Tag Archives: brain

What Was I Saying Again?

goldfish‘It’s there, that watchermacallit on the thingiemabob. Next to the dooby-doo.’

This was me yesterday, explaining to The Teenager where an important form he needed for school was.

MS has been having lots of fun with my brain and it’s only getting worse (it’s got absolutely nothing to do with turning 40 of course). I just can’t seem to remember the most simple words.

I’ll pause mid-sentence, sifting through years of education in my mind before finally landing on the word I’m looking for, so happy to have found it that I’ll inappropriately yell out ‘banana! I meant, banana!’. Or some other word that completely escaped me five minutes earlier.

I also make up new words. Like last week when my mum asked me what I had planned that morning. ‘Oh, it’s flab day’, I replied. She sighed and said, ‘oh sweetheart, I know you’re unhappy with your weight, but think positively. Have you tried chick peas?’ I had to tell her that I was indeed unhappy with my weight, but I was actually going for my flu jab.

In my glory days, I prided myself on being able to converse in three languages (four if you count Glasgwegian). Now, I can barely get by with one. Plus, I also have the ignominy of repeating myself, thanks to bizarre short term memory loss. I am in danger of turning into the dinner party guest from hell, the one that’s invited along for a bit of comic relief.

I have visions of Christmas Day twenty years from now, with The Teenager taking his children to one side and gently reminding them to be patient with Granny Stumbling and not to laugh when she can’t remember the punchlines to jokes, or when she asks them for the umpteenth time how they’re doing in school. Just re-fill her sherry glass and hand her a copy of People’s Friend. And under no circumstances are you to bring out Pictionary or Scrabble.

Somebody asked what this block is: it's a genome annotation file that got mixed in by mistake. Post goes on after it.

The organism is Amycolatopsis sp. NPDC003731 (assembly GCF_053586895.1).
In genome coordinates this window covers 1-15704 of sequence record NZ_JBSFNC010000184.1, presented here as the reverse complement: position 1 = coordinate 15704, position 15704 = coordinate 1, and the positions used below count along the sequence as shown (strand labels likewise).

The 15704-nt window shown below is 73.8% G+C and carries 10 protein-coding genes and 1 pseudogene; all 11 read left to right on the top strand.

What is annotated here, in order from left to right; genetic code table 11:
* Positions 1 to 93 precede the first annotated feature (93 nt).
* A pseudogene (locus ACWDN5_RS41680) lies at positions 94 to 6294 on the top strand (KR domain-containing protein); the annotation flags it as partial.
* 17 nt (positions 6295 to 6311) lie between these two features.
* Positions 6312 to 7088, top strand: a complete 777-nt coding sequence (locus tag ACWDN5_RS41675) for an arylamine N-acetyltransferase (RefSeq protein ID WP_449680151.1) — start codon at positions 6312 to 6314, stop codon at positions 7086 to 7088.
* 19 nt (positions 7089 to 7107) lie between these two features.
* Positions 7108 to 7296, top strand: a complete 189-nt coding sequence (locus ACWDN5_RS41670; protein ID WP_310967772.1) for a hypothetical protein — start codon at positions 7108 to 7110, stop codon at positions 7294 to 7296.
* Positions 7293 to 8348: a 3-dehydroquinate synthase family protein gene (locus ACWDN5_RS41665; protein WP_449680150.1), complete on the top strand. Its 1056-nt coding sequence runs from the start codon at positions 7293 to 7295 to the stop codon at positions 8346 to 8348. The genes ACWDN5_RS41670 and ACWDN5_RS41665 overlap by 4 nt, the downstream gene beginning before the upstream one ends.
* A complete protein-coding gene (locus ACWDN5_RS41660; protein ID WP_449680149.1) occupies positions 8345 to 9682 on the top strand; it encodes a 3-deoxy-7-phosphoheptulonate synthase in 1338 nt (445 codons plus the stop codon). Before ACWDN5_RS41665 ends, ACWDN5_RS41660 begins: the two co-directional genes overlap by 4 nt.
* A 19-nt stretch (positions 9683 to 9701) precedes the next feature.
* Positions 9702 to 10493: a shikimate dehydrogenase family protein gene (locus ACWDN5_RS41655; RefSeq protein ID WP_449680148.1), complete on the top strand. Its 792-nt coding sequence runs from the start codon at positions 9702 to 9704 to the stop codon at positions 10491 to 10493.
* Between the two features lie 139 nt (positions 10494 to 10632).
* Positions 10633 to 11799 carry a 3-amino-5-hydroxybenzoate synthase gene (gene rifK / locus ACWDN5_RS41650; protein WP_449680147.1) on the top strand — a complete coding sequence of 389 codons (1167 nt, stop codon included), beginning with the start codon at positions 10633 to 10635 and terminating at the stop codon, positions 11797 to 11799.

For now, although socially dire, I manage as best I can. In shops, when I can’t remember what I went in for, I’ll look at my watch and dash off, pretending I’m late for some appointment. In restaurants, I’ll point to the menu, as if my mind is on higher things than ordering lunch. And when I’m out with friends, I’ll….hang on, what was I saying again?

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‘D’ Is For Cog Fog…

D Is For Cog FogI am a dunce. No two ways about it, MS has seriously fogged up my brain.

I first noticed it before I was diagnosed – simple recipes became infuriating Mensa-like tests, I got lost driving to the shops and reading a book was an exercise in tedious endurance.

I’m in my final year of my part-time degree and the last five years have been pretty good.

I’m an unabashed girly swot and enjoy cracking open a new packet of Sharpies, drawing intricate mind maps, carefully crafting my essays, ferreting out incisive references. Then my brain went on holiday with a one-way ticket.

After an agonising couple of weeks last month, I finally submitted my first essay of my final year. The mind maps never moved beyond a bunch of circles with nothing in them and my Sharpies lay dormant. I got my result yesterday. It was 65%. Sigh. Such a sad, sad little number.